If I Had A Day Job, I’d Keep It.

I do have a day job. I actually have two. I’m creating a coaching practice and building a website, and I also have a tour company that is getting one hell of a lube job while we sit and wait for the skies to open up. So…. don’t be misled readers.

However, the saying goes. “Don’t quit your day job.”

I have the most precise and consistent beginners luck. I remember fairly clearly being at some persons cottage somewhere when I was young. We were playing snakes and ladders, which I had never played before. I was struggling because, being born to older parents and my only at home sibling was 10 years older, so we were “games people.” It may have actually been my first board game experience. And I won. And I remember either my sister or cousin or mother – someone related – said “Oh its’ beginners luck”. And I was indignant. Like – “what the fuck is THAT and why are you dismissing my acute new skill set as LUCK?” (“Bitch”)

Fast forward years later and I found myself in Florida. It was an annual trip to visit my fiances parents at the their “winter home”. There was great discussion about whether or not I would be “allowed” to play a round of golf because these people were serious golfers, playing at least once a day. Having a prospective daughter in law embarrass them on the fairway was unthinkable. This might be why I give a tiny rats ass about golf or anything remotely like it. I have the attention span of 3 year old when it comes to anything more than 4 holes….no.

Anyway, we arrived at the driving range where my swing would be assessed and a decision would then be forthcoming on whether I was to continue to a cart, or retire to the pool. It might have been my first visit and maybe I was nervous and maybe I wanted to impress my future FIL. I saddled on up the plate thing, got a stick, squared up my shoulders, remembered all the tips I got from a Banff Springs Pro who taught us how to properly swing “with boobs”, and took my best shot.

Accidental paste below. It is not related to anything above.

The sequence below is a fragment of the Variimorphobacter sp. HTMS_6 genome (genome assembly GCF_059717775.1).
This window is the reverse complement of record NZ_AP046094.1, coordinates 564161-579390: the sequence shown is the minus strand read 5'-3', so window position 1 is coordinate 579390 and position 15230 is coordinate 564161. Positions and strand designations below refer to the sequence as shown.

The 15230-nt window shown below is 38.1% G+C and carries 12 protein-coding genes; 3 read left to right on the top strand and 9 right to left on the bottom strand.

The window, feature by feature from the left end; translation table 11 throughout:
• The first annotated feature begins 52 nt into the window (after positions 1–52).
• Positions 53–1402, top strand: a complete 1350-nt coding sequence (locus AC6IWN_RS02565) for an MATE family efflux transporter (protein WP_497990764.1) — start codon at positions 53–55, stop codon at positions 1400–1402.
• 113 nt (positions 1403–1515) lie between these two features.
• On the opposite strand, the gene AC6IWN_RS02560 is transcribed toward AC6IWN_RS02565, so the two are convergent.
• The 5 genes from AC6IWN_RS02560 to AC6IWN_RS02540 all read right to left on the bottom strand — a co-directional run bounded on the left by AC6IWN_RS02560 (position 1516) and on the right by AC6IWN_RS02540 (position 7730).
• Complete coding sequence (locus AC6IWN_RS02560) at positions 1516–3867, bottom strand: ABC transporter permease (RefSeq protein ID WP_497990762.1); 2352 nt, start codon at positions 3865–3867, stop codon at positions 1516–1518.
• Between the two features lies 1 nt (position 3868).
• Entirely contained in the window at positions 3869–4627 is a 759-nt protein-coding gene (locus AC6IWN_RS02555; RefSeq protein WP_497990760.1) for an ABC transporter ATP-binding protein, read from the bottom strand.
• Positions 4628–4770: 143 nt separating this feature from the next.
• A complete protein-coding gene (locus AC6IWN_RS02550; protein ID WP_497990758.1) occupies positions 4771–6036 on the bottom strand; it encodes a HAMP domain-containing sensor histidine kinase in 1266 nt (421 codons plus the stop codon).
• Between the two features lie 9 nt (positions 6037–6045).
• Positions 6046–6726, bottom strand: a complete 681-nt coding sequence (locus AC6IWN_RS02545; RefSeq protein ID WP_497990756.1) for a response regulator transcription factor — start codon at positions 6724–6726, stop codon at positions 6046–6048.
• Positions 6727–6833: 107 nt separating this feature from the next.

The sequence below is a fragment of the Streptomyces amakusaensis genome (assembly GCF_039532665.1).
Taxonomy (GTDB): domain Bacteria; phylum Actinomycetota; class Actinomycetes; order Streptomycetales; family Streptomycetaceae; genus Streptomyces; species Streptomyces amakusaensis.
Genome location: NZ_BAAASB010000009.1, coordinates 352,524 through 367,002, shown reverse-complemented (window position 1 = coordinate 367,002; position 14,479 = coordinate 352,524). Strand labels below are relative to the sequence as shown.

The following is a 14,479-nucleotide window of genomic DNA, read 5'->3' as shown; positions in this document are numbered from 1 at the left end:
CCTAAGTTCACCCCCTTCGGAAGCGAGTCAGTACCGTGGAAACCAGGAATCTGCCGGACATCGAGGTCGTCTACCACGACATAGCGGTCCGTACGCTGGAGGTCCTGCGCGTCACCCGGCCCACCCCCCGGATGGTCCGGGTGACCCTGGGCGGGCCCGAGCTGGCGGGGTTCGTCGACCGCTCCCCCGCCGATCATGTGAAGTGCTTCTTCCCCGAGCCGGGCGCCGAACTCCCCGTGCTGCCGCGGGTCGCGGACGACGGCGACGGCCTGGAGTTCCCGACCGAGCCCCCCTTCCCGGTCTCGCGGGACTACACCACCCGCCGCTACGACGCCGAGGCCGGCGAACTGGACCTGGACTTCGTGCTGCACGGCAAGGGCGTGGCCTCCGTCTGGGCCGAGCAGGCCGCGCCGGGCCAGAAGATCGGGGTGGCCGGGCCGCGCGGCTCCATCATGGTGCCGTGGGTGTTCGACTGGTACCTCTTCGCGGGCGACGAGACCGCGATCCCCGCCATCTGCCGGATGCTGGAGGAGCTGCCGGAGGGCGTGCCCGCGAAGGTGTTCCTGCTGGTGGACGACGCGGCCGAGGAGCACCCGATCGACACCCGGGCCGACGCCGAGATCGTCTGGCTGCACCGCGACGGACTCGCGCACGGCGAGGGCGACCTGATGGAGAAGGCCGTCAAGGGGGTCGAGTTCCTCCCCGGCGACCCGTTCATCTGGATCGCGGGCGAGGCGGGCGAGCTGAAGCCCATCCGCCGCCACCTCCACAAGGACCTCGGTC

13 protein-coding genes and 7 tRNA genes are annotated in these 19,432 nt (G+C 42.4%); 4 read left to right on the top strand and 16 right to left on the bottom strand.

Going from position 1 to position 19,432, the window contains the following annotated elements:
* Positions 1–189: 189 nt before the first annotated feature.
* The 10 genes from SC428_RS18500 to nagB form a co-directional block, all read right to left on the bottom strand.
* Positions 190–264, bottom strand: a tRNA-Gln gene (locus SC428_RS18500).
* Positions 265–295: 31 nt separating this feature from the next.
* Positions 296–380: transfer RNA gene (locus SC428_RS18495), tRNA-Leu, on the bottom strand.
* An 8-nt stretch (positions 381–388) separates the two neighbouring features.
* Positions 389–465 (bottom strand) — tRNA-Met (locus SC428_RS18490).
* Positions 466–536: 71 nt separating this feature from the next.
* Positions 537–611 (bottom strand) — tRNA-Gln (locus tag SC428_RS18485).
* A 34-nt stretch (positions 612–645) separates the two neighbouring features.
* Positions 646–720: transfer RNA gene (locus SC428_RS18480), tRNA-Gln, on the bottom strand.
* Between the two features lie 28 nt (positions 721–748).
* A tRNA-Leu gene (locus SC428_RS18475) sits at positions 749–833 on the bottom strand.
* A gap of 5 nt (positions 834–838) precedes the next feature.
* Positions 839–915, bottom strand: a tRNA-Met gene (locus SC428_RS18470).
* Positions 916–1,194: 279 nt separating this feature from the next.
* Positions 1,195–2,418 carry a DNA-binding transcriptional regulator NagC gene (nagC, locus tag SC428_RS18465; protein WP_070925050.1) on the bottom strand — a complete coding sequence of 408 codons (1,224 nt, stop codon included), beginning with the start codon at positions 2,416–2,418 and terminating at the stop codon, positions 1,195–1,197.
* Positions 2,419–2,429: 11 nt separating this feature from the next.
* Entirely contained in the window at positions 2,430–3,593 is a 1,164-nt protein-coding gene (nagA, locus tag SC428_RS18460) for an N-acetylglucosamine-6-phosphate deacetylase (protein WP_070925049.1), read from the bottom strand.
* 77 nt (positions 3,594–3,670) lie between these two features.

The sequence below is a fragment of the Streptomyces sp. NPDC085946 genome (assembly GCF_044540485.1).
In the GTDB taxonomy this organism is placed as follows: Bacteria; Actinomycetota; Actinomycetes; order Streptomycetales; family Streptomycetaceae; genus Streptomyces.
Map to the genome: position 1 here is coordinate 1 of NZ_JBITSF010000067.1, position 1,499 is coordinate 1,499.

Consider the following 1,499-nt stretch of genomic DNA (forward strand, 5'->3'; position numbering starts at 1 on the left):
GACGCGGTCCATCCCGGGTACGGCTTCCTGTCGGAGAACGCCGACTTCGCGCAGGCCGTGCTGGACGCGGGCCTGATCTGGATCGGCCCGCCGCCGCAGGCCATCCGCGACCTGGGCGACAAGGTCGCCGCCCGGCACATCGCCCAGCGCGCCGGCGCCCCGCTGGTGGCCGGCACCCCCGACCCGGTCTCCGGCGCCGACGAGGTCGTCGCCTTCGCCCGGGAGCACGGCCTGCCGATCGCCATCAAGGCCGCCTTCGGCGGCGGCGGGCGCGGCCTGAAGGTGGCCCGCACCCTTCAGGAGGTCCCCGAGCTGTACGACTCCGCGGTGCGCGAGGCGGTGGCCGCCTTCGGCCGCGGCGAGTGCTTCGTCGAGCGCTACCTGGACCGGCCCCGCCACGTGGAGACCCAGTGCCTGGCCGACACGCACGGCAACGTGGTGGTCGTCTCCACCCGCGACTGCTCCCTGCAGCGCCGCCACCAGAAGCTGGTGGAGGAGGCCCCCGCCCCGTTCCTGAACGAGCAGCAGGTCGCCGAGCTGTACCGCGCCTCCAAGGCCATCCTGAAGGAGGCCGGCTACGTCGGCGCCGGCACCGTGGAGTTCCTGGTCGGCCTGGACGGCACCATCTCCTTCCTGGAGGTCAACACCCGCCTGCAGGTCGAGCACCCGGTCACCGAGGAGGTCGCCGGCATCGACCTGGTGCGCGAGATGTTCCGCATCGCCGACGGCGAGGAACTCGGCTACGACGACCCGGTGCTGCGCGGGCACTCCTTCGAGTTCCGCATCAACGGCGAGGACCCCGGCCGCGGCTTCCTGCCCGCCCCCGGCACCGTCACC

It went as far and straight as you have ever seen a ball fly. I’m not kidding. It was such a thing of beauty. I slowly turned towards the two men and smiled a sly little smile. Like…..”and your question was?”

Then that rat bastard said, “Do it again.”

So here we are. On the 9th of April, in the year our Covid, I haphazardly poured out some flour, melted some butter and a little while later I was buttering my first ever delicious batch of English Muffins. They were so easy to make. And tasty.

I was tickled. Not enough to try again for the next 87 days. But tickled just the same.

The other day I decided I was going to make myself a pizza. Having given up dairy 3 years ago, its been that long since I’ve had pizza. I got a “simple” recipe from a friend with some hastily penned instructions and off I went. I got some goat’s cheese and ham. The best of intentions.

Suffice it to say, there was a level of implied knowledge about yeast that alluded me. Part way it was declared by said friend that I had actually managed to make foccacia bread. The pizza was a disaster. I have cheerios and vodka for dinner.

Today, I decided to re-make the English muffins because there is a lot of free time whilst things rise and I was hankering a tasty bread pie. I set out.

I first had to test my old yeast. I got instructions on doing this and it turned to be flat. So I got new yeast. “Can I use patisserie flour instead of regular”, I asked my friend, who BY THE WAY, has made a living as some sort SME* in the field of bread making. (*subject matter expert) (I’m not naming names but her name rhymes with P-amanda, and she has website at www.marocmama.com) (You owe me $0.003 for that link) (I made you famous just now).

“Shouldn’t be a problem,” was her reply.

So I started and I followed all the damn rules. It’s not hard. I did it before. At one point I was trying to measure butter in feet for some reason. The conversion didn’t make any sense. I was waiting for the yeast to bubble, and did some mixing and combined everything and ended up with water.

So I added 14 more cups of flour and got Elmer’s glue on a hot day. It stuck to my hands and I couldn’t wash it off. It fell to the floor and I couldn’t clean it up so I was leaning over the area, kneading the “dough” when I finally video called to find out what was happening. We walked through all the steps. I added more flour.

It’s 156 degrees in my kitchen.

I got a quick tutorial on how to knead because apparently its not that magic sand stuff that you can pick up and toss around. I added more flour. “Shouldn’t be a problem,” she said. IT WAS A GODDAMN PROBLEM.

Any way. I managed. It took 45 minutes to clean up the kitchen, scrape the dough off the bench, cook up the muffins and eat one.

It was delicious. Same as the first time.

It just took me a lot longer to get there.

I have been told that for the Zombie Apocalypse, my past time will NOT be bread making.

I’m ok with that.